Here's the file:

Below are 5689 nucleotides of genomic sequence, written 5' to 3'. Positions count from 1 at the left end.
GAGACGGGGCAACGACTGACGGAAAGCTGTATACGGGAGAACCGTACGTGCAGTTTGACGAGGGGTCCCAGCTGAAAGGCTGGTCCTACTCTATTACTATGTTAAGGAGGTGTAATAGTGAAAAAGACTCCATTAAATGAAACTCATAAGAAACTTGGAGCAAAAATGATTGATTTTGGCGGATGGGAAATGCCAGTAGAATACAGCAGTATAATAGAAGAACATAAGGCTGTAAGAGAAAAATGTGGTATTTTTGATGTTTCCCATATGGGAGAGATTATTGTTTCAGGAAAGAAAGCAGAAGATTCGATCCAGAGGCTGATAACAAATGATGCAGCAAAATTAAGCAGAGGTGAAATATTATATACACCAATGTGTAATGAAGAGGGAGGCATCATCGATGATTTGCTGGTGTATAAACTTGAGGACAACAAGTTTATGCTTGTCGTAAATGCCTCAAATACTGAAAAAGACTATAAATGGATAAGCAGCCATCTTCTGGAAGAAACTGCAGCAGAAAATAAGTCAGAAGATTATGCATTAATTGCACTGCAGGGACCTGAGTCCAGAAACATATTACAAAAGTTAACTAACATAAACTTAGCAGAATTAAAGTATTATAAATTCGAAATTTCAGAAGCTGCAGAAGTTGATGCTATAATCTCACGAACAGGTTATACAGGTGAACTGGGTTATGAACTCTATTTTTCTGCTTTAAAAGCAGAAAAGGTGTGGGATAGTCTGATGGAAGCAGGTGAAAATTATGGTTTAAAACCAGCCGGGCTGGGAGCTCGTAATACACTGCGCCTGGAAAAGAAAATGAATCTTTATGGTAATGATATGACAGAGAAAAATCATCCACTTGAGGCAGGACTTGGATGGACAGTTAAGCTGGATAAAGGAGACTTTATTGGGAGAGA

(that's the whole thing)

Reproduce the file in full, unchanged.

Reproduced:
Below are 5689 nucleotides of genomic sequence, written 5' to 3'. Positions count from 1 at the left end.
GAGACGGGGCAACGACTGACGGAAAGCTGTATACGGGAGAACCGTACGTGCAGTTTGACGAGGGGTCCCAGCTGAAAGGCTGGTCCTACTCTATTACTATGTTAAGGAGGTGTAATAGTGAAAAAGACTCCATTAAATGAAACTCATAAGAAACTTGGAGCAAAAATGATTGATTTTGGCGGATGGGAAATGCCAGTAGAATACAGCAGTATAATAGAAGAACATAAGGCTGTAAGAGAAAAATGTGGTATTTTTGATGTTTCCCATATGGGAGAGATTATTGTTTCAGGAAAGAAAGCAGAAGATTCGATCCAGAGGCTGATAACAAATGATGCAGCAAAATTAAGCAGAGGTGAAATATTATATACACCAATGTGTAATGAAGAGGGAGGCATCATCGATGATTTGCTGGTGTATAAACTTGAGGACAACAAGTTTATGCTTGTCGTAAATGCCTCAAATACTGAAAAAGACTATAAATGGATAAGCAGCCATCTTCTGGAAGAAACTGCAGCAGAAAATAAGTCAGAAGATTATGCATTAATTGCACTGCAGGGACCTGAGTCCAGAAACATATTACAAAAGTTAACTAACATAAACTTAGCAGAATTAAAGTATTATAAATTCGAAATTTCAGAAGCTGCAGAAGTTGATGCTATAATCTCACGAACAGGTTATACAGGTGAACTGGGTTATGAACTCTATTTTTCTGCTTTAAAAGCAGAAAAGGTGTGGGATAGTCTGATGGAAGCAGGTGAAAATTATGGTTTAAAACCAGCCGGGCTGGGAGCTCGTAATACACTGCGCCTGGAAAAGAAAATGAATCTTTATGGTAATGATATGACAGAGAAAAATCATCCACTTGAGGCAGGACTTGGATGGACAGTTAAGCTGGATAAAGGAGACTTTATTGGGAGAGA